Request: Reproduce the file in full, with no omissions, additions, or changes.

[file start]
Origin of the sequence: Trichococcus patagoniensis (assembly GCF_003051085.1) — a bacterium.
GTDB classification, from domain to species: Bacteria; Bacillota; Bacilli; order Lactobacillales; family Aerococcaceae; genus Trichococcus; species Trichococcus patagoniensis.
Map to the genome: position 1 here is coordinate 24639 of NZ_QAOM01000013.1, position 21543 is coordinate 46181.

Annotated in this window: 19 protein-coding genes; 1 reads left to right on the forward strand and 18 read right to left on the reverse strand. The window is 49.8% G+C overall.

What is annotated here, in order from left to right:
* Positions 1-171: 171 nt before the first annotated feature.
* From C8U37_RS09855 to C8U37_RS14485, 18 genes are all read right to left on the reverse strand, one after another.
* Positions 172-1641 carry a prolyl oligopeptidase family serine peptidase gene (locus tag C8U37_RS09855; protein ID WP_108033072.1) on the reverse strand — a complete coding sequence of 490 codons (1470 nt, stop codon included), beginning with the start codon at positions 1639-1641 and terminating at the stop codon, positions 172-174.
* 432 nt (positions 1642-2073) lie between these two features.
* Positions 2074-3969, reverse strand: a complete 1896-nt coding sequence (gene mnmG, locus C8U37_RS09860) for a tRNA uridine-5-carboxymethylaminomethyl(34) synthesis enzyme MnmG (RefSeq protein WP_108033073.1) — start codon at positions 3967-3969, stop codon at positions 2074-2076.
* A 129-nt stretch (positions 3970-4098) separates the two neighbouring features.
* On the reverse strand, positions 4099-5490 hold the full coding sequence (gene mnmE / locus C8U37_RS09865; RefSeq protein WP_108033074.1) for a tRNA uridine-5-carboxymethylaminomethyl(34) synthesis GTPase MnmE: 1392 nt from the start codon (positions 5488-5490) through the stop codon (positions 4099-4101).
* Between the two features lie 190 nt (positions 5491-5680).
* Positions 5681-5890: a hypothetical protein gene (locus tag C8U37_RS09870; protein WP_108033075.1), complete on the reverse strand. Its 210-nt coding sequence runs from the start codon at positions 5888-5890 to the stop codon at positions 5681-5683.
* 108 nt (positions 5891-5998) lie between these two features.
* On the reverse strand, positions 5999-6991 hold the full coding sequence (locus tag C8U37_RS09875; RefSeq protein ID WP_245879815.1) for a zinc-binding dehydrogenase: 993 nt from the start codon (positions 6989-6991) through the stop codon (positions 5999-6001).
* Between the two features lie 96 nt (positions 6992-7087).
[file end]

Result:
Origin of the sequence: Trichococcus patagoniensis (assembly GCF_003051085.1) — a bacterium.
GTDB classification, from domain to species: Bacteria; Bacillota; Bacilli; order Lactobacillales; family Aerococcaceae; genus Trichococcus; species Trichococcus patagoniensis.
Map to the genome: position 1 here is coordinate 24639 of NZ_QAOM01000013.1, position 21543 is coordinate 46181.

Annotated in this window: 19 protein-coding genes; 1 reads left to right on the forward strand and 18 read right to left on the reverse strand. The window is 49.8% G+C overall.

What is annotated here, in order from left to right:
* Positions 1-171: 171 nt before the first annotated feature.
* From C8U37_RS09855 to C8U37_RS14485, 18 genes are all read right to left on the reverse strand, one after another.
* Positions 172-1641 carry a prolyl oligopeptidase family serine peptidase gene (locus tag C8U37_RS09855; protein ID WP_108033072.1) on the reverse strand — a complete coding sequence of 490 codons (1470 nt, stop codon included), beginning with the start codon at positions 1639-1641 and terminating at the stop codon, positions 172-174.
* 432 nt (positions 1642-2073) lie between these two features.
* Positions 2074-3969, reverse strand: a complete 1896-nt coding sequence (gene mnmG, locus C8U37_RS09860) for a tRNA uridine-5-carboxymethylaminomethyl(34) synthesis enzyme MnmG (RefSeq protein WP_108033073.1) — start codon at positions 3967-3969, stop codon at positions 2074-2076.
* A 129-nt stretch (positions 3970-4098) separates the two neighbouring features.
* On the reverse strand, positions 4099-5490 hold the full coding sequence (gene mnmE / locus C8U37_RS09865; RefSeq protein WP_108033074.1) for a tRNA uridine-5-carboxymethylaminomethyl(34) synthesis GTPase MnmE: 1392 nt from the start codon (positions 5488-5490) through the stop codon (positions 4099-4101).
* Between the two features lie 190 nt (positions 5491-5680).
* Positions 5681-5890: a hypothetical protein gene (locus tag C8U37_RS09870; protein WP_108033075.1), complete on the reverse strand. Its 210-nt coding sequence runs from the start codon at positions 5888-5890 to the stop codon at positions 5681-5683.
* 108 nt (positions 5891-5998) lie between these two features.
* On the reverse strand, positions 5999-6991 hold the full coding sequence (locus tag C8U37_RS09875; RefSeq protein ID WP_245879815.1) for a zinc-binding dehydrogenase: 993 nt from the start codon (positions 6989-6991) through the stop codon (positions 5999-6001).
* Between the two features lie 96 nt (positions 6992-7087).